A Guide to Traffic Calming

Remembrance Day, Lest we forget, poppy
Over the last decade or so Kingston has seen an emergence of more and more methods to help slow traffic in and around residential neighbourhoods.  I’ve been doing my own research on the subject because my street happens to be particularly bad for speeding and missed stop signs.  Since I moved into my home three years ago, there have been at least 5 accidents on my street, two of which resulted in cars being written off and the property of home owners being  seriously damaged.

Because of these accidents, Harvey and I have written our councilor on numerous occasions to encourage the city to consider taking some kind of action against the speeding and generally unsafe driving that goes on outside our door.  The response from the city has not been promising:

our records show that there have been a total of 5 collisions [5 that have been reported] at this location during the past 7 years that most likely would have been prevented with all-way stop control.  Although collisions are always an unfortunate event, the total number at this location is actually relatively low.   Where there are safety issues, an average of 3 collisions per year typically indicates that all-way stop is warranted.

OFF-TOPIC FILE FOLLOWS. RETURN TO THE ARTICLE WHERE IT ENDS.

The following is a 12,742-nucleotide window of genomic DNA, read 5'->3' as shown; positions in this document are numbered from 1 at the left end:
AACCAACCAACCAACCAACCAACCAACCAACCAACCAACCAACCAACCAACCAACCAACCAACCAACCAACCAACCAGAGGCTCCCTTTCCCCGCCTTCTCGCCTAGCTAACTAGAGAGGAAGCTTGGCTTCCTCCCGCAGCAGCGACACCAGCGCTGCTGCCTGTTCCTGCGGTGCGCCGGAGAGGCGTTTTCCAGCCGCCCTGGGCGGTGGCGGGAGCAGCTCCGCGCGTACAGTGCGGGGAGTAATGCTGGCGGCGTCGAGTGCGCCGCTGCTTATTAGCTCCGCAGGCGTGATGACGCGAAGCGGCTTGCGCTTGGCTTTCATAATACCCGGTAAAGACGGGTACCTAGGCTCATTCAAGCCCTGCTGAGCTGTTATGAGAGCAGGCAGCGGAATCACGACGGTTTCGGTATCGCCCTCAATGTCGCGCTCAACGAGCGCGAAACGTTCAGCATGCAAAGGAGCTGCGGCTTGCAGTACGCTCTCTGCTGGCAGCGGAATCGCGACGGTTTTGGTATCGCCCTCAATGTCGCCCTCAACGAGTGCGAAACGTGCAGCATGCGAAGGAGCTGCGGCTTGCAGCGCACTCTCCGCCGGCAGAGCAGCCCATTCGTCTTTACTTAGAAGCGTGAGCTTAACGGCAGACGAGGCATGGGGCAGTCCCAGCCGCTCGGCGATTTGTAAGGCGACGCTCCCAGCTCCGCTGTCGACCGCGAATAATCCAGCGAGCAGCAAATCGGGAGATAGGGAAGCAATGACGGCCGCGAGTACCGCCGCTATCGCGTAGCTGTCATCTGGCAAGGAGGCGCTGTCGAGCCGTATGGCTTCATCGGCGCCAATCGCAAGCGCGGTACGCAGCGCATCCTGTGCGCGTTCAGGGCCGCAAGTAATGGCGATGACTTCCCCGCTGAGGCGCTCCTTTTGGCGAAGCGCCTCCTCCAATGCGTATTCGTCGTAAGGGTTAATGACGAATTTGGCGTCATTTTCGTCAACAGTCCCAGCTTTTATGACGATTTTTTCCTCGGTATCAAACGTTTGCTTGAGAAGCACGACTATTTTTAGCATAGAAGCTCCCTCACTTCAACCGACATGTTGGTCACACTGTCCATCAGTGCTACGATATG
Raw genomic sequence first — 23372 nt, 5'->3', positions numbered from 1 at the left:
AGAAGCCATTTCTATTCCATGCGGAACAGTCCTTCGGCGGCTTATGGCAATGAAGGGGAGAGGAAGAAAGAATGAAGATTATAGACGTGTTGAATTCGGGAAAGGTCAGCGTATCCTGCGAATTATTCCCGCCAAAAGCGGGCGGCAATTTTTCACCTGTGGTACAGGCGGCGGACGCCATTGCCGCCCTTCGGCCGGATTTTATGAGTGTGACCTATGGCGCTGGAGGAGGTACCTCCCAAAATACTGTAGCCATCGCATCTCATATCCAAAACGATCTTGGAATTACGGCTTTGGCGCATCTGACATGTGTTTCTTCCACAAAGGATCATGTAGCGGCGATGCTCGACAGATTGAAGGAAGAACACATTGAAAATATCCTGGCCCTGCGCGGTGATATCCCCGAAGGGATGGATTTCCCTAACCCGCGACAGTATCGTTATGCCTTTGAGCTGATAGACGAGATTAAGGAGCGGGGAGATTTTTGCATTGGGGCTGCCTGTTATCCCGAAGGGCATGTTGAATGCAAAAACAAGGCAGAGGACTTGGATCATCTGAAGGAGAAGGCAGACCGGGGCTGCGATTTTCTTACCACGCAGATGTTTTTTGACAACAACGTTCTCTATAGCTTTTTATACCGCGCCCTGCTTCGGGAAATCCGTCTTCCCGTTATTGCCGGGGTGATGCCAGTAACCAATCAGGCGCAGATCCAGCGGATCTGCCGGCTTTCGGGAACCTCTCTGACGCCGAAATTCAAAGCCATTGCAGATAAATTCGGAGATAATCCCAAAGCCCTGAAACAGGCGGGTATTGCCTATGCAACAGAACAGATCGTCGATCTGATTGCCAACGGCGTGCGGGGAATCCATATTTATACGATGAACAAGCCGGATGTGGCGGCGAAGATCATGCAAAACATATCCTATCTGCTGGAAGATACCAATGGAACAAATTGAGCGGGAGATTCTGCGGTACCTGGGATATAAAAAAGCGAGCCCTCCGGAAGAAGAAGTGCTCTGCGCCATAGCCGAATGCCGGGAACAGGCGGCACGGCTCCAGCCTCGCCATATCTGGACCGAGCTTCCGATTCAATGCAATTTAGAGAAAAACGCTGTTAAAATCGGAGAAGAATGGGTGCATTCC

Sadly, there was a terrible accident another block down from us that resulted in the death of a cyclist.  There hadn’t been many other issues at that corner but the loss of life brought us a new stop sign. This scares me.  Do we need the accidents to get worse before we fix the problem?  Hopefully, with the help of email and letter writing neighbours, we can get this issue sorted out before another tragedy occurs on our street.

In the meantime, I thought I’d take this opportunity to share with all of you what the different measures are in the City of Kingston’s Traffic Calming Initiative.

Speed Humps: “A speed hump is a raised area of a roadway, which deflects both the wheels and frame of a traversing vehicle. It is longer than the wheelbase of most cars; this feature distinguishes it from a speed bump.”  So, a speed hump is designed to allow vehicles to drive over them without the jarring effect of a speed bump, meaning you can still be going around 30-40km/hr without too much disturbance to your car or your passengers.  A speed bump is meant to slow cars to a point of almost stopping, which is why we see those more in parking lots rather than on city streets.  Good examples of the use of speed humps in Kingston are Rideau Street and Woodbine Road.